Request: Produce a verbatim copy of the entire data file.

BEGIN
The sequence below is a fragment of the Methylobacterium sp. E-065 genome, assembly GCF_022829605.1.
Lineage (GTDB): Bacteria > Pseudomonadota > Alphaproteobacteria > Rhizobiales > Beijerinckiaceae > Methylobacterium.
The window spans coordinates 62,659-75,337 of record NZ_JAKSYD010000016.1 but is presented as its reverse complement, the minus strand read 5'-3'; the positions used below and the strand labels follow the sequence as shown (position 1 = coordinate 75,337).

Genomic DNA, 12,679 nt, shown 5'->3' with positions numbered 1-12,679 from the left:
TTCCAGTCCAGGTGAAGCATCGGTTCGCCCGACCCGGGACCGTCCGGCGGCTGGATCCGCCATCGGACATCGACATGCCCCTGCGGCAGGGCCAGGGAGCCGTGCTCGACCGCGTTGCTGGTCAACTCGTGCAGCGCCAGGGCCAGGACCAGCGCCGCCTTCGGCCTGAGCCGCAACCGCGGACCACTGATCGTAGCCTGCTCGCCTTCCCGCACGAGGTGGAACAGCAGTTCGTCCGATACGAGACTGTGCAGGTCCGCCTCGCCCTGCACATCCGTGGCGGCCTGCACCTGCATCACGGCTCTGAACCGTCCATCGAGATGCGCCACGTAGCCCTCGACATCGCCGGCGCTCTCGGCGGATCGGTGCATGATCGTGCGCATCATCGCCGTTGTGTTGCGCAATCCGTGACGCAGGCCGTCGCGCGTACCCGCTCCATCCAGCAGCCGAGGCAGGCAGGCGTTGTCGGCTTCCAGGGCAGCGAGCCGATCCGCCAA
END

The sequence below is a fragment of the Methylobacterium sp. E-065 genome, assembly GCF_022829605.1.
Lineage (GTDB): Bacteria > Pseudomonadota > Alphaproteobacteria > Rhizobiales > Beijerinckiaceae > Methylobacterium.
The window spans coordinates 62,659-75,337 of record NZ_JAKSYD010000016.1 but is presented as its reverse complement, the minus strand read 5'-3'; the positions used below and the strand labels follow the sequence as shown (position 1 = coordinate 75,337).

Genomic DNA, 12,679 nt, shown 5'->3' with positions numbered 1-12,679 from the left:
TTCCAGTCCAGGTGAAGCATCGGTTCGCCCGACCCGGGACCGTCCGGCGGCTGGATCCGCCATCGGACATCGACATGCCCCTGCGGCAGGGCCAGGGAGCCGTGCTCGACCGCGTTGCTGGTCAACTCGTGCAGCGCCAGGGCCAGGACCAGCGCCGCCTTCGGCCTGAGCCGCAACCGCGGACCACTGATCGTAGCCTGCTCGCCTTCCCGCACGAGGTGGAACAGCAGTTCGTCCGATACGAGACTGTGCAGGTCCGCCTCGCCCTGCACATCCGTGGCGGCCTGCACCTGCATCACGGCTCTGAACCGTCCATCGAGATGCGCCACGTAGCCCTCGACATCGCCGGCGCTCTCGGCGGATCGGTGCATGATCGTGCGCATCATCGCCGTTGTGTTGCGCAATCCGTGACGCAGGCCGTCGCGCGTACCCGCTCCATCCAGCAGCCGAGGCAGGCAGGCGTTGTCGGCTTCCAGGGCAGCGAGCCGATCCGCCAA